Sharemarket SMSF Bear Trap

Sharemarket Bear Trap or Bargain for SMSF Investors?

This correction could turn out to be the opportunity of a lifetime or a nasty sharemarket bear trap, and the difference can boil down to knowing what you don’t know.

This article was original published in the Australian Financial Review 21/04/2020 under the title “What to consider before snapping up bargain stocks”.  The original article can be found here.

When a sharemarket plunges 37 per cent in a few weeks, it’s hardly surprising that many investors smell a bargain and look to take advantage of the big drop in prices by snapping up some heavily sold shares.

Given the market’s bounced 18 per cent from its recent lows, so far it’s worked out well for many. But before you’re tempted to try your hand at doing the same thing, there are some important questions you should ask yourself.

Short-term punt or long-term investment?

You might fancy your chances of making a quick trading profit, with the intention of being in and out within days or weeks, or even telling yourself you’ll hang on for a year or two.

Anything that’s less than three to five years is a punt, not an investment – especially when there’s not a person on the planet who can tell you when the full effects of the most comprehensive economic shutdown we’ve ever experienced will have washed through. Like any punt, you’ll need to be prepared to lose money.

On the other hand, if you see this as an opportunity to start, or add to, a long-term portfolio, there are still some questions to ask.

Personal or SMSF?

First, do you think you’ll need to use the money for anything before you retire? If so, it makes sense to invest in your own name.

 

But if you’re sure you won’t need to access the money once it’s invested, you really should be looking at investing in your super fund if you can because it provides potentially enormous tax advantages. If your marginal tax rate is, say, 30 per cent, compared with the 15 per cent rate in super, that difference can really add up over several years.

That means you need to be on top of your super contributions. Have you, or are you likely to have, maxed out your concessional contributions (for example, the ones you get through work) before the end of the financial year? If not, topping up your concessional contributions to the $25,000 limit (including compulsory super contributions) could bring you the added bonus of a tax deduction. If you have, or will, hit that limit, explore whether you’re able to make a non-concessional contribution of up to $100,000. You’re able to bring forward three years of non-concessional contributions in one hit if you haven’t already triggered the three-year bring-forward rule.

You need to be careful of the details, so speak to a financial adviser or your super fund if you’re unsure.

DIY or outsource?

When share prices have fallen a lot, it’s easy to think you can’t lose no matter what stocks you pick. That is not true. No one knows how long or deep this downturn will be. While the government is stepping in to plug some of the gaps, that money should be seen for what it is: a rescue package, not a stimulus. There’s a very real risk businesses could fail. In just the past few weeks, dozens of Australian companies have had to raise money through share placements to prop up their balance sheet.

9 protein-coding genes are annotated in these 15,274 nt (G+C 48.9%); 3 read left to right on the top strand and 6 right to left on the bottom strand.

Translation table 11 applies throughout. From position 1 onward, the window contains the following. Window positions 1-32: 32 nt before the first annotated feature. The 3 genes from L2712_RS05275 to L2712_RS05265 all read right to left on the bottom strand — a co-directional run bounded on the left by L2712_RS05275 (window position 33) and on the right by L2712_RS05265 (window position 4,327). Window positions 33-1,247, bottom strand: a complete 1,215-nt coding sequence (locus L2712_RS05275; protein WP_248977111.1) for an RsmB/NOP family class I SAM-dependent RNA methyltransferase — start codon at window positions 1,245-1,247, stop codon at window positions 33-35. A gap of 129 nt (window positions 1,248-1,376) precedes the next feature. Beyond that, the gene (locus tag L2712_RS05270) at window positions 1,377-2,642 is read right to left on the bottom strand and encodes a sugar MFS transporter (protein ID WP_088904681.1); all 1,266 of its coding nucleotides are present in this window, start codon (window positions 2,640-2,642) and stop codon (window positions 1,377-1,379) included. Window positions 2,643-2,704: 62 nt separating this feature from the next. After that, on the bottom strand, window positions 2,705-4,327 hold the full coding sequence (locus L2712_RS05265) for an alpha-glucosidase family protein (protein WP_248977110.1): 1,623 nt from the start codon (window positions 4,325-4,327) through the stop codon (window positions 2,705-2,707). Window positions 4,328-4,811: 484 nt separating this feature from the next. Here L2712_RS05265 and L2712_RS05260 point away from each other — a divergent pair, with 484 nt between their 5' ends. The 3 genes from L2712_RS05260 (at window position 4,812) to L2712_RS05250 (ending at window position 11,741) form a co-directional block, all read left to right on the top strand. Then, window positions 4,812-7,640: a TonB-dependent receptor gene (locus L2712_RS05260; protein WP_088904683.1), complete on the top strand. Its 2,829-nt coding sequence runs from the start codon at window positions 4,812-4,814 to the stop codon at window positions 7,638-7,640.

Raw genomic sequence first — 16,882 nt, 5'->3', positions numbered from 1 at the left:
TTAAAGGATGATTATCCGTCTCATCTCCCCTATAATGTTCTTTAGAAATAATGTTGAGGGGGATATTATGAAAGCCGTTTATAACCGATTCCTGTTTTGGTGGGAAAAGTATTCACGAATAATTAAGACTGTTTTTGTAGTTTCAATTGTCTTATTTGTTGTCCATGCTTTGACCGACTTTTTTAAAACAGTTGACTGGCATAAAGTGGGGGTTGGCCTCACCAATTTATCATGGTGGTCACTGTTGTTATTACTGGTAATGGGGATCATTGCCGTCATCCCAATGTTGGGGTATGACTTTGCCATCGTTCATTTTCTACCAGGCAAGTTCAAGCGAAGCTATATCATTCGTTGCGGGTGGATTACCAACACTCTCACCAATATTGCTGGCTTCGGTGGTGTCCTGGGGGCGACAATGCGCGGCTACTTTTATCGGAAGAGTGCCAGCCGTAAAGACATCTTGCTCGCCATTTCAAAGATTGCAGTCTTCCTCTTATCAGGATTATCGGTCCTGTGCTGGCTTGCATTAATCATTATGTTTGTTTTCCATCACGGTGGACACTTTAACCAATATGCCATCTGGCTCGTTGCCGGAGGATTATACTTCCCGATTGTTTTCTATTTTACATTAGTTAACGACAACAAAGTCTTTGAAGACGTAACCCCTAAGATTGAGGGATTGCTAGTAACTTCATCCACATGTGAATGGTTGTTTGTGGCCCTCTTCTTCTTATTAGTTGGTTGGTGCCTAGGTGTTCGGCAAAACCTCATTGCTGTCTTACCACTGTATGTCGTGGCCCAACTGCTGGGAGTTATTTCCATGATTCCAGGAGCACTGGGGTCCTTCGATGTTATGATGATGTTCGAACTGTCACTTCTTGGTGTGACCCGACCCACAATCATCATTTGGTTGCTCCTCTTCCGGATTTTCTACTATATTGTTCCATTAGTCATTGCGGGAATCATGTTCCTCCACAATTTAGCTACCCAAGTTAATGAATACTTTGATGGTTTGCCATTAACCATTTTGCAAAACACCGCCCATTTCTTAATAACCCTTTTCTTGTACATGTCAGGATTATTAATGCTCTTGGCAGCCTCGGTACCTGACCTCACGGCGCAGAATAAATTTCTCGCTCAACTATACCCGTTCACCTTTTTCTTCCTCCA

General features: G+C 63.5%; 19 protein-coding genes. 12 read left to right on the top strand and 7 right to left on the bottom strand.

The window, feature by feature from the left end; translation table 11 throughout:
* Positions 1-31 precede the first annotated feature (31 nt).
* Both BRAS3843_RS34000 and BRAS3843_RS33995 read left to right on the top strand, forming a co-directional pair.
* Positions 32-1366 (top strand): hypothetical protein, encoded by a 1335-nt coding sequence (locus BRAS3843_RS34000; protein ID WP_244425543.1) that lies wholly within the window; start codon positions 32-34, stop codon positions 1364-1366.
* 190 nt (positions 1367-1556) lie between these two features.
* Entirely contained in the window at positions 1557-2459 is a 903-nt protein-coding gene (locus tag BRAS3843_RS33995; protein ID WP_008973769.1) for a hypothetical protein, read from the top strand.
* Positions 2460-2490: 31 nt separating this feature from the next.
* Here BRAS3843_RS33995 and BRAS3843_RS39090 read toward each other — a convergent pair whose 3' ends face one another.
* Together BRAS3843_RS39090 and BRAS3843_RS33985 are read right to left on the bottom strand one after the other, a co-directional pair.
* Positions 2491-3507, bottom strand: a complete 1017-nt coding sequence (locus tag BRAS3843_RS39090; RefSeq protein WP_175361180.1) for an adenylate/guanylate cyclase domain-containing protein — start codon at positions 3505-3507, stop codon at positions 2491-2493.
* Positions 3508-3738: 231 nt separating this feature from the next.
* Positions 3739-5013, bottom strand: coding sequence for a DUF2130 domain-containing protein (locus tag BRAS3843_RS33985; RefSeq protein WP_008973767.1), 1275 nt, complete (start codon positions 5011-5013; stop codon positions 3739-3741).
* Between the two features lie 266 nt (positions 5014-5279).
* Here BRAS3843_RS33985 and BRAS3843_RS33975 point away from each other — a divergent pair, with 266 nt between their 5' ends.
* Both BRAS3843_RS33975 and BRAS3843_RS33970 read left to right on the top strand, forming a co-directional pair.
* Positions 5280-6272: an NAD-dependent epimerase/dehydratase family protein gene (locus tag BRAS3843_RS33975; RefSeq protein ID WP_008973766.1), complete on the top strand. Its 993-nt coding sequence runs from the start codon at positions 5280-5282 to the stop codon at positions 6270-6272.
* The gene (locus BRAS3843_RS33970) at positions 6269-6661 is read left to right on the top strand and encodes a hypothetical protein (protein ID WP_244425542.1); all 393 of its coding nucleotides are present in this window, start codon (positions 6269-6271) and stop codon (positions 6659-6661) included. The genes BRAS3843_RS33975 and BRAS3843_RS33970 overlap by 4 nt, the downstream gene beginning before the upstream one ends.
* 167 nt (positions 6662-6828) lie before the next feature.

If you don’t feel confident you have the skills or knowledge to work out whether a company has what it takes to survive, you’re taking on a lot of extra risk by making your own investment choices. Another choice is to outsource the decisions to a fund manager, whose analysts are trained to pick apart a company’s financial accounts and who are often able to pick up the phone to a CEO or CFO at short notice.

Specific stocks or index?

Once you choose to invest through a fund manager, the challenge is working out which ones are any good or which style best suits you: value or growth, big companies or small, fundamental or quant?

If choosing a fund manager or selecting which stocks are going to survive and prosper is too daunting, you can opt to buy an index fund. These simply replicate either an entire country’s sharemarket, or a part of a sharemarket, or even a region’s sharemarkets like Europe or Asia. You can buy an exchange traded fund (ETF), which will replicate an index, as easily as you can buy individual shares on the stock exchange. Popular ETF issuers in Australia include Vanguard, iShares, BetaShares or SPDR.

The advantage of buying an index fund is you get instant diversification and it takes the decision-making out of your hands, which is why it’s also called “passive” investing, as opposed to trying to pick stocks, which is called “active” investing. Importantly, you can reduce your risk even further by buying index funds for a variety of different markets, a process called asset allocation.

This correction could turn out to be the opportunity of a lifetime or a nasty sharemarket bear trap, and the difference can boil down to knowing what you don’t know.

James Weir is a director of Steward Wealth.
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We needed a better way to look after our SMSF clients. So we created one. We experienced first hand the frustration of the ‘old way’ of looking after SMSFs: Financial statements that were out of date by at least 6 months and of no use to anyone other than the ATO, high fees and poor value due to highly skilled and knowledgeable staff spending unnecessary time on laborious data entry and worst of all SMSF trustees not getting the right advice at the right time!